Reply
  4. DaveG

     /  27th August 2015

    Trevor needs to make himself useful, like starting a Poll on TradeMe, he seems to know his way round that site at least.

    Reply
  5. One of Trevor Mallard’s achievements is being singled out for being a politician acting in a way which is an insult to the intelligence of the New Zealand population. Excuse me? Quite an achievement I reckon. You see clearly in recent years we have seen leaders in the Government misleading the public, withholding the truth, misrepresenting things, obfuscating and plain lying. And all of those actually in Parliament.

    Those ways of operating have been found to be acceptable not an insult to our intelligence. The myopic, blind, co-conspirators and simple apologists add to those insults to our intelligence by insulting our intelligence again by expecting us to accept the malfeasance.

    Mallard’s main crime of course is that he is against one of the ‘flavour of the month’ things, the Prime Minister’s pet project. At least if he was going to demonstrate his incompetence he should have done it about something important.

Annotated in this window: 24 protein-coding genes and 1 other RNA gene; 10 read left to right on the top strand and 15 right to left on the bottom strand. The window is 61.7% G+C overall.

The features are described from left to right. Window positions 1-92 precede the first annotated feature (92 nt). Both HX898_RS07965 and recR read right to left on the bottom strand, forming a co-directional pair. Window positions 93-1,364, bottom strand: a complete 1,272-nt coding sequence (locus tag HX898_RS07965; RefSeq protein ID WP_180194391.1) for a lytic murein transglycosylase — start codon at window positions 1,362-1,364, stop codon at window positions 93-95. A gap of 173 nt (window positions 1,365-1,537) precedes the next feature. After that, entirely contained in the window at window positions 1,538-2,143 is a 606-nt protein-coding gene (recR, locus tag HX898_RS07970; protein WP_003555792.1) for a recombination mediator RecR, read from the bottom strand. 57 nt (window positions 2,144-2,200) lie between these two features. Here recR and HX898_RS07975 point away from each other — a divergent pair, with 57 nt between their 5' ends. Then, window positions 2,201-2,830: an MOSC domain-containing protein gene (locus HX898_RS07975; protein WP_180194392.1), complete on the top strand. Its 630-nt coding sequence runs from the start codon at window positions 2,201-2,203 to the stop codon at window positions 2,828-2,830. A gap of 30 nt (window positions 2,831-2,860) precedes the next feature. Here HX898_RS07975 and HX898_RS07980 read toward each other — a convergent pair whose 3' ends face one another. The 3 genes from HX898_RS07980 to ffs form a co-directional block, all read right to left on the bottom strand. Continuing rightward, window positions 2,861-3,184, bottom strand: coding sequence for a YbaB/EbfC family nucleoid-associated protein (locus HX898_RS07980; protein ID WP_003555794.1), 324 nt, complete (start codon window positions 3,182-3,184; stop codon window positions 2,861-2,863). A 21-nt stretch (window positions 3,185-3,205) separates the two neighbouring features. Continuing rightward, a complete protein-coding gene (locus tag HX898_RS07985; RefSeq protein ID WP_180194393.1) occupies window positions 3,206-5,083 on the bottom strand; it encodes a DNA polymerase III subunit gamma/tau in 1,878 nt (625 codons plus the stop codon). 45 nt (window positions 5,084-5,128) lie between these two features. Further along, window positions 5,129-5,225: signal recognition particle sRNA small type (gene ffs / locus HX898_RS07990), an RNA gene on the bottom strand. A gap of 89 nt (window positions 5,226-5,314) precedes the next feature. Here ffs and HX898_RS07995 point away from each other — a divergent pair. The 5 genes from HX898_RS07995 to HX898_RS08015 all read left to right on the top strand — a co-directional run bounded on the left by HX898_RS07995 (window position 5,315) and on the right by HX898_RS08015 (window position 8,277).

Reply
  6. jamie

     /  27th August 2015

    I think the NZ First option makes the most sense. Just put the current flag up for ranking alongside the other 4 contenders.

    Seems simple and uncomplicated and I don’t think it favours any particular outcome. Is there a good argument against this route?

    Reply
    • It splits the pro-change vote four ways. Not a fair way to do it at all.

      Reply
      • jamie

         /  27th August 2015

        Sorry Pete I don’t follow. How does it split the vote?

        Reply
        • All those who want no change will vote for the current flag. Those who want change will be split between the different alternatives. That gives ‘no change’ a 4x advantage.

          The two referendum system was advised as the fairest way to determine an alternative flag and whether New Zealand wanted to change to it or stay with the current flag. That’s been well explained.

          Reply
          • jamie

             /  28th August 2015

            I think you misunderstood, the proposal I referred to involved only a single referendum so there would be no such thing as a “change vs no change” vote to split.